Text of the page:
Bravo has foxed many a batsman with his mix of slow balls and variations. Mathews, a man who has hammered many a bowler in his time, was at sea. The answer for all our players is to study the bowling method and to go to the drawing board, namely the practice nets and bowling machines to perfect methods that can 'weasel' runs from these tricky missiles.
Several reporters have slammed the Sri Lankan fielding effort for the loss. The display was certainly ugly: two easy catches spilled in comical fashion by senior players Kapugedera and Nuwan Kulasekera, while Kapugedera and Thisara Perera combined to allow a boundary near long-on.
These however were less decisive in the final outcome than the umpiring errors. Kapugedera's miss was off Johnson Charles's bat in Jeffrey Vandersay's first over, the fourth of the innings, and he got out to Vandersay in the sixth over. Kulasekera's miss (off Andre Russell) was at 112/3 and when the match was in the West Indian bag.
In contrast, the umpiring errors that favoured the West Indian batsmen were not quite as bad as the howler that occurred with Dilshan, but took place at moments that may conceivably have swung the scales in favour of Sri Lanka.
In the 11th over bowled by Milinda Siriwardena, Denesh Ramdin was hit on the leg by a ball sliding in from the off. Though a close call, it looked out to me and the TV commentators, but "not out" was the umpire's verdict.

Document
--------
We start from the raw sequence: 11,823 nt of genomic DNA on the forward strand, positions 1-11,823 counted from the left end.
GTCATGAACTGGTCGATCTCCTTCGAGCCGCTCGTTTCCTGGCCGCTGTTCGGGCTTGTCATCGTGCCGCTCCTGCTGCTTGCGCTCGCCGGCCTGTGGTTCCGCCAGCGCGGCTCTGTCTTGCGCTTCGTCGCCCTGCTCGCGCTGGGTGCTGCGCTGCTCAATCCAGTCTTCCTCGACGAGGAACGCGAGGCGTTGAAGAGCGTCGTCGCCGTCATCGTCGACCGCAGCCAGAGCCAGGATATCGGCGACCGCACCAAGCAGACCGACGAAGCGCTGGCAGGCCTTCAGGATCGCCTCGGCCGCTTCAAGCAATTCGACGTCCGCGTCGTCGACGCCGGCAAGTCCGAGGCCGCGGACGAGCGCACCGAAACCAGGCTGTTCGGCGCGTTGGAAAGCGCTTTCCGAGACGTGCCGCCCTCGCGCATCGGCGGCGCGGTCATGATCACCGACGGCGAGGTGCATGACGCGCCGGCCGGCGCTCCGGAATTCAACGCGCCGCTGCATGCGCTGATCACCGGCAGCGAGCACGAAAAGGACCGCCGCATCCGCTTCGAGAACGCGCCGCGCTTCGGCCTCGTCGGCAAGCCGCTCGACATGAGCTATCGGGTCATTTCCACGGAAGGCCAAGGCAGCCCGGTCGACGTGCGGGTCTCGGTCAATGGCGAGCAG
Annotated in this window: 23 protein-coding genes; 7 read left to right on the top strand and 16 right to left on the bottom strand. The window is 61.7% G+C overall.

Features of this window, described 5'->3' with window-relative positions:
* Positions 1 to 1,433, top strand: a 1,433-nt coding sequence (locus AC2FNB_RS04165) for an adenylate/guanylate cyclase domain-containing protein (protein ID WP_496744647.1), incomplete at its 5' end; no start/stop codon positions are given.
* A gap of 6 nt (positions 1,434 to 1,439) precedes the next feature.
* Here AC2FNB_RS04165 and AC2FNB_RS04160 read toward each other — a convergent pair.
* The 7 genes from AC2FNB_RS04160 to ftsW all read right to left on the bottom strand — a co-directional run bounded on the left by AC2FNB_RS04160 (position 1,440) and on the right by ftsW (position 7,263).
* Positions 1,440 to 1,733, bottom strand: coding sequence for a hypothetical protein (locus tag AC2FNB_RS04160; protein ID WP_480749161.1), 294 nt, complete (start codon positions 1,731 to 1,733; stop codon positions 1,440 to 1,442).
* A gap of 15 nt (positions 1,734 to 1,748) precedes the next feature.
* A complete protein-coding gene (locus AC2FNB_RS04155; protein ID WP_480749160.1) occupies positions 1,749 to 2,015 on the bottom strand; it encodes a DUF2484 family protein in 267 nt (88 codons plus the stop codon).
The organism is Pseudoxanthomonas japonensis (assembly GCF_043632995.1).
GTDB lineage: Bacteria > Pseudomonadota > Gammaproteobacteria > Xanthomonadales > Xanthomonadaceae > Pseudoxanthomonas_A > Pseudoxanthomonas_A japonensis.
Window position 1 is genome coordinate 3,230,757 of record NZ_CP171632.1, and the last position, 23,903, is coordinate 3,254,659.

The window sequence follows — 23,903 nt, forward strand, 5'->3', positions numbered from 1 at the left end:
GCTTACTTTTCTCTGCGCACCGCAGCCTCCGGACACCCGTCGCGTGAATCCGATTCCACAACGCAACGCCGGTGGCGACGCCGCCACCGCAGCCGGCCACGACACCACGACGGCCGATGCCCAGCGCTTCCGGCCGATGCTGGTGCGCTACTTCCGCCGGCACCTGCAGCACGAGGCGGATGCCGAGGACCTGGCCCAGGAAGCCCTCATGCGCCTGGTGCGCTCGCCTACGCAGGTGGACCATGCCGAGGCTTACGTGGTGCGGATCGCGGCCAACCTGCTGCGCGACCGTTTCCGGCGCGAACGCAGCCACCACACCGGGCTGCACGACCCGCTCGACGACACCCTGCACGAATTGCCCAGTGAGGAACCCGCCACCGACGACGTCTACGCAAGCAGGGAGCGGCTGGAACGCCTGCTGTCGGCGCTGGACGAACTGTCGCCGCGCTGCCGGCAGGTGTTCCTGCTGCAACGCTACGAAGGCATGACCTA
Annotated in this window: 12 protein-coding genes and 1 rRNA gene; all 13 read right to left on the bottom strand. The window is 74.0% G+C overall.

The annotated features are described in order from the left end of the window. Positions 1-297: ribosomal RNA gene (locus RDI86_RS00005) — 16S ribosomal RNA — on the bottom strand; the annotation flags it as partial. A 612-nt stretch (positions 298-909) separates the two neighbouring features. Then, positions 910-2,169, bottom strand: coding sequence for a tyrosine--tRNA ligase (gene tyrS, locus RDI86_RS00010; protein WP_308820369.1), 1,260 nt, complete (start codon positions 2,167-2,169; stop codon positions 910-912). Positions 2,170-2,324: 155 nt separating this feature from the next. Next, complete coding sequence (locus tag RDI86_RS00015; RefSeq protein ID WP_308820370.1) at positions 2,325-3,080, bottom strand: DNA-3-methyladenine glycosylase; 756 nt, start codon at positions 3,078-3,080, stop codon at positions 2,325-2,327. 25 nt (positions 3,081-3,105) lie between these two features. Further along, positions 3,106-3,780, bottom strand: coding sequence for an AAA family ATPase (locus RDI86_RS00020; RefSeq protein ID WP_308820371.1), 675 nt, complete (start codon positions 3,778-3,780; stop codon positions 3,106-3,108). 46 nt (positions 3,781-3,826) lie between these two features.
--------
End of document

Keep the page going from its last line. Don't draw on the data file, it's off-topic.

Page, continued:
Siriwardana to Ramdin, no run, a much bigger appeal for lbw! This cannons into the pad as Ramdin plays forward. Was certainly pad first. Was hitting leg stump full on. Decisions haven't gone Sri Lanka's way today
Ramdin did not last long thereafter, but at this point the momentum of wicket may have assisted Sri Lanka.
The other was when the score was 94/3 and involved a snick from the key figure in the Windies's innings, viz., Fletcher. He snicked Dushmantha Chameera and Chandimal bent forward and sideways to take a catch. We all know that these are the singular moments when camera-work is subject to ocular obfuscation and foreshortening. After long deliberation the third-umpire, Simon Fry (Australian), ruled it not out.
But read the ESPN commentator's reading and the two fan-comments that sneaked in
15.1: Chameera to Fletcher, no run, edged, and caught! Chasing a full delivery outside off, Chandimal snaffles it very low to the ground. Fletcher stands there and it goes upstairs. Soft signal is out. Has Chandimal got his fingers under it? As ever, the problem with sending catches to the TV umpire. The third umpire, Simon Fry, is saying it has bounced. Fingers not under it? Third ump now wants the slow-mo again and zoomed in. Looks like the batsman will survive. And, yes, he does. Well, well…
ModernUmpsPlz: "What's Simon Fry looking at? Looks like it bounced to me too…. on his gloves!" Chandimal shakes his head, too
Hypocaust: "Looked like it bounced off the keepers finger and back into the gloves. Always going to be not out when the deliberation took that long though." At least you can hear the third umpire as he debates it, which I think is helpful (and transparent)
Sam: "Tough call. No one has looked like scoring except fletcher. Would have been a close finish had that been given."
More vitally, listen to the TV commentators. Ian Bishop is the fairest of men and he believed Fletcher should have been given out. With 94/3 becoming 94/4, Sri Lanka still had a slim chance of victory then (without or without a gail-wind from Chris Gayle).
So, that was that. For these many reasons, some avoidable, Sri Lanka was done and dusted by the West Indians.
© Island Cricket